Exploring the wreck of the USS Macon

1935 US Zeppelin Wreckage Investigated at 785 Feet Underwater


Today all that remains of the Macon and the four warplanes carried in its massive belly are ruins scattered on the seafloor- a historic site that is being intensively explored for the first time in a five-day expedition that started Sunday.

The expedition is expected to last five days.

Researchers are using a remote underwater vessel called the Western Flyer to record videotape of the wreckage. Those pictures will be used to recreate the debris field.

Even cooler: Follow the expedition in real time!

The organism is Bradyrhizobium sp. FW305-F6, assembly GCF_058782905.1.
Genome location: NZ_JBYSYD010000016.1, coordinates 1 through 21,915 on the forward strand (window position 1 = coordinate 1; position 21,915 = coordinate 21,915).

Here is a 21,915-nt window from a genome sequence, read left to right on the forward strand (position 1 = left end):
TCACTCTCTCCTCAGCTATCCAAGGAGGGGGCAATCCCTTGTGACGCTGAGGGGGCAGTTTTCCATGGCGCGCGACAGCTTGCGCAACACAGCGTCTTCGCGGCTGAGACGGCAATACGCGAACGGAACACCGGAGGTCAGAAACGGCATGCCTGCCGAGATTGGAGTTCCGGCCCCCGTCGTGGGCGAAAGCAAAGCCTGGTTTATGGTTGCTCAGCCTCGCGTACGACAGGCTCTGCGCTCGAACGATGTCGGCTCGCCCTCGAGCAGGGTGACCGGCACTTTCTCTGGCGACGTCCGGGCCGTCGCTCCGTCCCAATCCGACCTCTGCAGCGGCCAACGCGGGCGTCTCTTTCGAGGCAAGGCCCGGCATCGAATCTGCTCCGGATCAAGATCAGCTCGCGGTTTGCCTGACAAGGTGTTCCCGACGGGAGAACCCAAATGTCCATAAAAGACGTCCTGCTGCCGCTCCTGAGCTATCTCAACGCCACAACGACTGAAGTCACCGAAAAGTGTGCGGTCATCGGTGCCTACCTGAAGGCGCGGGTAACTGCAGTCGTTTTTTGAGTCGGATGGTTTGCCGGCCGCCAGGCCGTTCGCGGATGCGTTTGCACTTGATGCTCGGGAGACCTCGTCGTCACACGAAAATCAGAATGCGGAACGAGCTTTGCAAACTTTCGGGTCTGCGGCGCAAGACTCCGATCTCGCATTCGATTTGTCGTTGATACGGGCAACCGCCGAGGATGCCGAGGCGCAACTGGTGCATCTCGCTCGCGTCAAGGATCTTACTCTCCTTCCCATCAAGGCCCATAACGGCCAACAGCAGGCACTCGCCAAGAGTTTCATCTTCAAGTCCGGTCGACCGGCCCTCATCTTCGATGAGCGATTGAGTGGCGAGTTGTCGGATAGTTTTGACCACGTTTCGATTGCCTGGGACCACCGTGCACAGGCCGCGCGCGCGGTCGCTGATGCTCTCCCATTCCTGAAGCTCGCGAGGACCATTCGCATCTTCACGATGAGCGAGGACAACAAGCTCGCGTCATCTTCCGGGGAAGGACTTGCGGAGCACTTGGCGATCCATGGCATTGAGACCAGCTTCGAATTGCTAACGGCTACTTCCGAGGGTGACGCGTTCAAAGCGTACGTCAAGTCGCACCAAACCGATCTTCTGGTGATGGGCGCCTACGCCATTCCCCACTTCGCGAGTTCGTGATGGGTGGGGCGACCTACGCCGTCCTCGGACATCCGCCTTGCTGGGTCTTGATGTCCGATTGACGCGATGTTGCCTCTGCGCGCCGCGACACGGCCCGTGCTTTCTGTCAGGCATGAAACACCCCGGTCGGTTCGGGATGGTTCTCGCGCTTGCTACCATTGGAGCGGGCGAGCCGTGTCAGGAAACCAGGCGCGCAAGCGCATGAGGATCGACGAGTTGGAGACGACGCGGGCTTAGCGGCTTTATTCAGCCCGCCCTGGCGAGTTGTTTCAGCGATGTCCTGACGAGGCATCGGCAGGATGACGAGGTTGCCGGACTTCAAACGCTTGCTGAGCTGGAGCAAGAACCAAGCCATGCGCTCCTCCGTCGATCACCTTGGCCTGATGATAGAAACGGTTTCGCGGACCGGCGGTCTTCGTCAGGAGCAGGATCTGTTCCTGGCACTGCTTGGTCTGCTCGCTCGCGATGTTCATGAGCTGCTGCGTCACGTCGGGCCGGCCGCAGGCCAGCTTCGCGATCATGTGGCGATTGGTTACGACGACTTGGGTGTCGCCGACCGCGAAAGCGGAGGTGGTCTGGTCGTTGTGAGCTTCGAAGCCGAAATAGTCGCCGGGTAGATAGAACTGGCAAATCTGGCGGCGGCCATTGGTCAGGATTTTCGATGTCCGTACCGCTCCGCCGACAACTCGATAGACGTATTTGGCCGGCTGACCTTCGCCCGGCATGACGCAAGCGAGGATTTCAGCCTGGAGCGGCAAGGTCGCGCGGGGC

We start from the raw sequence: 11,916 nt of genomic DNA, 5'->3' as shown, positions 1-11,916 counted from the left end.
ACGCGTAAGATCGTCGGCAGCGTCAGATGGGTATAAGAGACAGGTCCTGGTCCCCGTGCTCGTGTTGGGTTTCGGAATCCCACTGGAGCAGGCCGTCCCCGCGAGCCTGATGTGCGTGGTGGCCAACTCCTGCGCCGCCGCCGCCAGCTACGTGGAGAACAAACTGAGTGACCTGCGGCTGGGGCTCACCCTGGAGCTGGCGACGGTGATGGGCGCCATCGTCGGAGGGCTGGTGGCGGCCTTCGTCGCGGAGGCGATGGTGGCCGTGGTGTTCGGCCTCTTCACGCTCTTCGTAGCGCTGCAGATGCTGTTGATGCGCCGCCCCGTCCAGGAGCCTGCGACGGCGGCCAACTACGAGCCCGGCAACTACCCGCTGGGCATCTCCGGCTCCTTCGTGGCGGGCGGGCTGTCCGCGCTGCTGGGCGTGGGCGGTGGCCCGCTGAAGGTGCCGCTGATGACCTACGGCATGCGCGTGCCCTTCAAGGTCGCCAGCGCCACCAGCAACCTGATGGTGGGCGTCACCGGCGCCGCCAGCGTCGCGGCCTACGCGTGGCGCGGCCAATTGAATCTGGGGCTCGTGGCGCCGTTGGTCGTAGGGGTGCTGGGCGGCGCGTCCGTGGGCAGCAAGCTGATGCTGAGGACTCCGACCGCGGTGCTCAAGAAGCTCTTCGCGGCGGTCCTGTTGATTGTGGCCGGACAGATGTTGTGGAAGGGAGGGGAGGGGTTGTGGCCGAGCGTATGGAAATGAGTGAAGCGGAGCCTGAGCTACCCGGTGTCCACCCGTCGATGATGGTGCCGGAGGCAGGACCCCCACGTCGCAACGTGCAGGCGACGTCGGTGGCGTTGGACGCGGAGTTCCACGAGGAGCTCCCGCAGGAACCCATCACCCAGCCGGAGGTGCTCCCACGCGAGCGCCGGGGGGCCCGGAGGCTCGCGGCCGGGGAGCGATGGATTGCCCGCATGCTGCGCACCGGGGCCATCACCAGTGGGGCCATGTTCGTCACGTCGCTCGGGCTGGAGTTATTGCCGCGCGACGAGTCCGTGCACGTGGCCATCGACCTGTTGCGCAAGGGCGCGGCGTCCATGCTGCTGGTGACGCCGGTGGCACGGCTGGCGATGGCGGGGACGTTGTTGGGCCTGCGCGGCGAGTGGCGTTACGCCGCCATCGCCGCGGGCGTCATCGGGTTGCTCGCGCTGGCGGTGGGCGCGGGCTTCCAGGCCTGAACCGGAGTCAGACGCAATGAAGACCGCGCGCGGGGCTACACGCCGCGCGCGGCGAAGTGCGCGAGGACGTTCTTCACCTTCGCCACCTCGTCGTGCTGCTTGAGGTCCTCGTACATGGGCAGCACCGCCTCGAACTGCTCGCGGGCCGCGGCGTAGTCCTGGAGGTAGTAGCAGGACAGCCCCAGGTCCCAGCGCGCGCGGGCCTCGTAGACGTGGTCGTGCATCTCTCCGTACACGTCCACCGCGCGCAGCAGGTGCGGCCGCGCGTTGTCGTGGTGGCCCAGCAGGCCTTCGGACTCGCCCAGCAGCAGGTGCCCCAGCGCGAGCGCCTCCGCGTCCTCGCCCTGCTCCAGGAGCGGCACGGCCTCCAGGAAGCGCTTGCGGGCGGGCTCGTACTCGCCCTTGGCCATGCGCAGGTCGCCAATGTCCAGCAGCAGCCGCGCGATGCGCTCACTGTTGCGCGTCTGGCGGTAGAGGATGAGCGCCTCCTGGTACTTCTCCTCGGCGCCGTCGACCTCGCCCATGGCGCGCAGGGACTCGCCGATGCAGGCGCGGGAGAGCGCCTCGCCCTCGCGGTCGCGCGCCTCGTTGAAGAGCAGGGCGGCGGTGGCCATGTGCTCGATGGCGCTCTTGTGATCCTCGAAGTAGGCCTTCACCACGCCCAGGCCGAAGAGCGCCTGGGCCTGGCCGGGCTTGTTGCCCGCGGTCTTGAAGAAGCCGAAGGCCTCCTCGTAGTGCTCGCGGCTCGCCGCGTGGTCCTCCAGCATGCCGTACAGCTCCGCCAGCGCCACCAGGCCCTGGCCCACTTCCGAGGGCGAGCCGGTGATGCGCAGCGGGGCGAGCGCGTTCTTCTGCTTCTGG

LIVE! From the Monterey Bay National Marine Sanctuary and the Macon Dirigible Airship September 18th-21st

Here’s a couple of screenshots showing some wreckage (And some fish):



Plus: ’35 crash comes to light

UPDATE: Haunting painting of the loss from National Geographic in the extended section below

Click for bigger version


  1. I don’t think an intact structure full of Helium would sink like that. Unless they’re concealing a great gaping whole on the other side. The Shenandoah crashed a couple miles from the place where my Grandfather lived, there’s now a really cheap and disgusting roundish hotel on the site, just off I-70 near Cambridge, Oh.

  2. It did float around nose-up for quite a while after hitting the water. That’s why they didn’t find it until the early 1990s, I think. They knew where it crashed but not where it sank.